Thread: It's not global warming, but...

1. Originally Posted by Lallante
There is a p. obvious pattern of more and more extreme weather in the last couple of decades, however you cut it
That.

Of course you cannot go from "hot summer" to "OMG CLIMATE CHANGE", but a hotter climate directly results in a more volatile weather. More hurricanes, more flooding, etc. is an indicator for climate change.

2. Random events, like high or low temperatures, rainfall (or lack of it) per year, and overall crop production, are unpredictable. And yet, within a certain space of time, there are ways of predicting how often record-breaking weather will come around. Call it the easy math of climate change.
There are ways to tell when some records are going to be broken. Whenever engineers design a better swimsuit, the world is ready for new records at the Olympics. But some events, like weather, are dependent on so many variables that no one could predict exactly when a record year will strike. Statisticians can, however, predict how often a record year will strike over a particular span of time, and it takes some relatively simple calculation.

For the sake of simplicity, we'll estimate that whatever is being measured is a yearly occurrence – say, average temperature. Record keeping begins with the first year. The first year records are kept is always a ‘record-breaking' year. If someone were to look at the records being kept for anything, anywhere, at any time, yearly records kept for one year will have one ‘record-breaking year.'

Along comes year two. Either the second year is even more extraordinary than the first, and is another record-breaking year or it is less. If there are two possibilities, there is a ½ chance of another record year. So looking at a huge number of two-year records, people will find an average of one and a half record-breaking years per record. Half of the year two records will have exceeded the year one records, and half will not.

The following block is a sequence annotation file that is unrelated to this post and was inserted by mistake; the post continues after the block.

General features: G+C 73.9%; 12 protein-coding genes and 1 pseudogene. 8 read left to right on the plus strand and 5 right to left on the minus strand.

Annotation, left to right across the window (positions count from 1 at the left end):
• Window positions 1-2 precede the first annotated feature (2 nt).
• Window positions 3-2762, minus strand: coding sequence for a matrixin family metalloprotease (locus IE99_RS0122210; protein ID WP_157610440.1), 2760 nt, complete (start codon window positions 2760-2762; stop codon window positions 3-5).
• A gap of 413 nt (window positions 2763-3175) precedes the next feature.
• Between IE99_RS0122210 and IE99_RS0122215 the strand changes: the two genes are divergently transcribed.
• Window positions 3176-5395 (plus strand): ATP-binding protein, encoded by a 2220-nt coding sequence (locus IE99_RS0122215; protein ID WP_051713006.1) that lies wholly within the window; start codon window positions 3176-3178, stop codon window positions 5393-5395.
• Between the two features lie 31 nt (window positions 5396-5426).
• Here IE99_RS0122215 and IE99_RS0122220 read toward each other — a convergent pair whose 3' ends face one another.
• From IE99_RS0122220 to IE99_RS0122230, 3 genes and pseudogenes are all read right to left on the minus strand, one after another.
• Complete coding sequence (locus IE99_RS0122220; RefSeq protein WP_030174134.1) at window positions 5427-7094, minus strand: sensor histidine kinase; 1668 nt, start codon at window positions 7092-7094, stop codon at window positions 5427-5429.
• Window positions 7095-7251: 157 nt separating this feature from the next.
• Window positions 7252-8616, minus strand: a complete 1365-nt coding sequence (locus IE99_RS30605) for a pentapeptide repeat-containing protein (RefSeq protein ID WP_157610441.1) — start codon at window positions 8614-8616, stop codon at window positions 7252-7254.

Year three can either be higher than both years before, lower than both years, or sandwiched between the years. Three possibilities yield a one-third chance of being a record-breaking year. So the number of total number of record breaking years for a three year stretch of time will be one (the first year), plus one-half (the second year), plus one-third (the third year). Look at a huge number of three-year records and you will find 1.83 record-breaking years per record.
Eagle-eyed readers will have spotted a pattern.

For three years, the way to calculate the number of ‘record breaking years) is this: 1 + ½ + 1/3.

For four, it would be this: 1 + ½ + 1/3 + ¼.

And so it goes. So for N years, the way to calculate the number of record-breaking years is:

1 + ½ + 1/3 + ¼ . . . . + 1/N

Some things to notice, as the number of years recorded increases, the number of ‘record breaking years' does not keep pace. This makes sense given what we know of records. It's relatively easy to beat the world's record if it's only been kept for three years. There will be roughly two record-breaking years in there, and one of them very well might be you. A record that's been kept for thirty years will have roughly four record-breaking years, even though it's six times longer. A record that's been kept for a hundred years should only have about five record-breaking years. Five hundred years should only yield seven record-breaking years.

All these calculations are dependent on each year being completely random. If it isn't, there is some outside force acting on it. This is one of the basic calculations that worry climate scientists. If a record of Canadian weather shows six record-high heat waves in the last forty years, when there should only be around four, while another record for Antarctica shows five when there should be around three, and all other records, everywhere, show an above-average number of record-breaking heat waves, then something is driving the temperature up. In a truly random world, there wouldn't be so many records being broken.
http://io9.com/5922411/predicting-re...with-easy-math

3. Originally Posted by Aramendel
Originally Posted by Lallante
There is a p. obvious pattern of more and more extreme weather in the last couple of decades, however you cut it
That.

Of course you cannot go from "hot summer" to "OMG CLIMATE CHANGE", but a hotter climate directly results in a more volatile weather. More hurricanes, more flooding, etc. is an indicator for climate change.
Aren't most weather effects dependant on temperature differences? So if temperatures go up 2°C everywhere it shouldn't have much effect on weather effects?

Originally Posted by Pattern